History of the Telescope
Without any doubt, telescopes are today viewed as one of the most important scientific instruments that helped us to find out more about our place in universe. Built for the first time some 600 years ago, telescoped were initially hailed as one of the most important tools for sea fearers, and very quickly it became a pivotal tool of the astronomers who started exploring the night sky in search of answers.
The history of optics instruments was completely revolution with the arrival of telescopes, with countless of prominent inventors, engineers, mathematicians and physicists trying to improve them and make them viable for very complicated scientific studies.
With over 600 years in our presence, telescopes managed to become significant part of our science, enabling everyone between ordinary people, workers, amateur astronomers and scientists to easily take advantage of their powerful optic capabilities to make distant objects look closer.
Telescopes was shaped not only by the state of our industry and science, but also by famous inventors who managed to improve telescopes in very significant ways and pave the way for future inventors who all gave us the telescope technology that we have today.
Brief Telescope History
History of telescope started in 1608 with the group of Dutch spectacle-makers who all created first working models of telescope at the same time. However,
credit for the creation of first one was given to Hans Lippershey, German-born lens grinder and spectacle maker who first managed to gain a patent on a
telescope device. He managed to do that not on his own, but using almost 2 thousand years of slowly growing experience that was gathered by Indian,
Egyptian, Chinese, Greece, Roman and Arab scientists. All those ancient accounts were gathered and examined in the famous “Book of Optics” by Arab scholar
Alhazen (965 – 1040 AD), which became the foundation of knowledge of optics in Europe. In the beginning, Venice and Florence started creating their own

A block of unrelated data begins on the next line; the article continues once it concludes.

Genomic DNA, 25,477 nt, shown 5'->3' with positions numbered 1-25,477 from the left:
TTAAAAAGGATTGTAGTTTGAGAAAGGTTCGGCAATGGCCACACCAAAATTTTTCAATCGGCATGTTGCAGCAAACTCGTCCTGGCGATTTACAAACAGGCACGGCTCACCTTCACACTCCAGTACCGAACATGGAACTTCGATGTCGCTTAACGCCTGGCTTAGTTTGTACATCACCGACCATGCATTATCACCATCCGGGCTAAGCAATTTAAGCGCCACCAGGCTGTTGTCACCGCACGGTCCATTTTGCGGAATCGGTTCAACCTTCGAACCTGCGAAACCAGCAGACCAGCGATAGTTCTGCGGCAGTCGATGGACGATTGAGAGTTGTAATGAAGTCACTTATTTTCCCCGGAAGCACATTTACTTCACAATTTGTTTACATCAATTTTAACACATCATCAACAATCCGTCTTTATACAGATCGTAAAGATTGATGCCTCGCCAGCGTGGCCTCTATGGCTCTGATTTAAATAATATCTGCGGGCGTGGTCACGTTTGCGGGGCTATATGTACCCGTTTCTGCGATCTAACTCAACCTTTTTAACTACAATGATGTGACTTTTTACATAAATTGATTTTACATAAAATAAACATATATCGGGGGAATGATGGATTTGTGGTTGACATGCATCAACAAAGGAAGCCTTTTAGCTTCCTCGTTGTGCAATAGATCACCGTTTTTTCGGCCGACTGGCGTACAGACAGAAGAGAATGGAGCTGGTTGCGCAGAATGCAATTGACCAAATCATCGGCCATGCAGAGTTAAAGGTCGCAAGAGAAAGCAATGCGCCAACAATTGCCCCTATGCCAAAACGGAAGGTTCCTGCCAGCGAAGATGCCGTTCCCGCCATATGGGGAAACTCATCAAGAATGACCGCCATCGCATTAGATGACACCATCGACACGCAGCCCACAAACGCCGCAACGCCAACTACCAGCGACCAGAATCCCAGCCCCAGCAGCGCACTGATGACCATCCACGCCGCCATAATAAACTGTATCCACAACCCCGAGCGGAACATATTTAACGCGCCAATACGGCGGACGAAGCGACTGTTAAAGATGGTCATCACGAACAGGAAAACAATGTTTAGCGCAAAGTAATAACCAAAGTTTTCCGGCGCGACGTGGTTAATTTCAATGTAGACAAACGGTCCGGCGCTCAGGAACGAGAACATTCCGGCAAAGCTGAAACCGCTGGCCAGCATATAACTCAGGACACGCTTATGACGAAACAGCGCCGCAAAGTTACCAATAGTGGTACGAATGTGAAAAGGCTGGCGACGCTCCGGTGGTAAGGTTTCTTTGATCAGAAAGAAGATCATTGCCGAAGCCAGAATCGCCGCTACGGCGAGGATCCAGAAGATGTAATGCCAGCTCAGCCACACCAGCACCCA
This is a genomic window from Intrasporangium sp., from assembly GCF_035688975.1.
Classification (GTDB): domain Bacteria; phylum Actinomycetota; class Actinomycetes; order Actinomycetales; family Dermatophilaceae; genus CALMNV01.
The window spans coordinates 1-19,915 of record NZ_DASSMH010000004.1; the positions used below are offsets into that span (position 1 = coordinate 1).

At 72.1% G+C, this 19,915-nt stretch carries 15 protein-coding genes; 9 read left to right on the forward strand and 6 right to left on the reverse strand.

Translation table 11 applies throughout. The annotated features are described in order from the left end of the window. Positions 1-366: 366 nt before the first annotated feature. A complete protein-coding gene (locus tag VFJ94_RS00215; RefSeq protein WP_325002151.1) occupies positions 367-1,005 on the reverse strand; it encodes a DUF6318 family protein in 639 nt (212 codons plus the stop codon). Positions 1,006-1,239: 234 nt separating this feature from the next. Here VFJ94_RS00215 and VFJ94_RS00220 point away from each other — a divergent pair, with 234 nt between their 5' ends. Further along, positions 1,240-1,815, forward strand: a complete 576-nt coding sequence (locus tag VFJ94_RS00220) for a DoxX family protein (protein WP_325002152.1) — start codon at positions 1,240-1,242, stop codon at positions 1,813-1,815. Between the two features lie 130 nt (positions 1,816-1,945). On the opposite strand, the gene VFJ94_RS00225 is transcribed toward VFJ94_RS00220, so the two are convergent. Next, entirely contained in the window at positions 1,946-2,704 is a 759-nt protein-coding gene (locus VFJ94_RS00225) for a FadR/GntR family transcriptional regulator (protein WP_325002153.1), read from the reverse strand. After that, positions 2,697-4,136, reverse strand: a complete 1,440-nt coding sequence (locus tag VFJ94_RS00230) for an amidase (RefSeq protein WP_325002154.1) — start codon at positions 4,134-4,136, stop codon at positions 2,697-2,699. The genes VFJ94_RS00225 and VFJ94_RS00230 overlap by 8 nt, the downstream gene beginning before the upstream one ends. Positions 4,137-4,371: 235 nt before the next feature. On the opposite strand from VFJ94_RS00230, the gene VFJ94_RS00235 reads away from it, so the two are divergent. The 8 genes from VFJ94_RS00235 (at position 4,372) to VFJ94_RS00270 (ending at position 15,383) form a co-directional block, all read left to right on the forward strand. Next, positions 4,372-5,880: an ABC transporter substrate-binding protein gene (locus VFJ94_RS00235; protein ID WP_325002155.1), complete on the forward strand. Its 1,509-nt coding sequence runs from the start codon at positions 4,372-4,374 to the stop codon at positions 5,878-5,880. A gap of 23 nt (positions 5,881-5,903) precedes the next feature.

lenses that were used for spectacles in 13th century, with Germany and Netherlands coming to prominence century later.
Discovery of Hans Lippershey was popularized across Europe not via its own design of telescope, but with the improved design that was created by Galileo
Galilei just 2 years later. Even though this telescope had many limitations (chromatic aberrations, low field of view), it was enough for Galileo to start
looking at the sky and discovery of phases of Venus, 4 largest moons of Jupiter, and find proof that will support astronomical model of heliocentrism.
After Galileo, scientists from all around Europe started to evolve its technology, they provided mathematical descriptions of the way rays of light are
interacting with lenses, and provided several new ways to create telescope. The pioneers in that field were Isaac Newton who in 1668 built first practical
reflecting telescope (although it was not used much because it was very complicated and expensive for manufacture). One of the most important moments in
the history of modern telescope happened in mid-18th century with the discovery of first achromatic lens that enabled creation of telescopes that were not
plagued by the effects of chromatic and spherical aberration. Reflecting mirrors also evolved after first models of Isaac Newton, especially after the
introduction of f silver coated glass mirrors in 1850s and aluminized mirrors in early 1930s.
In 20th century, telescopes of all shapes and sizes started being made, with many of them being focused not on gathering visible light, but on collecting
other parts of the electromagnetic spectrum (x-rays, ultraviolet, infrared, gamma ray…). As for optical telescopes, the maximum size of reflecting
telescope mirror remained at around 1m diameter, so telescope manufacturers started making segmented mirrors that grew to the size of 10m of diameter.
Plans for building future telescopes on both earth and in space are already underway, and many of them strive to break previous records in pretty
spectaculars - “European Extremely Large Telescope” will have main segmented mirror with the diameter of 39.9m, and “James Web Space Telescope” aims to
have main mirror that is many times larger than the one used by Hubble Space Telescope.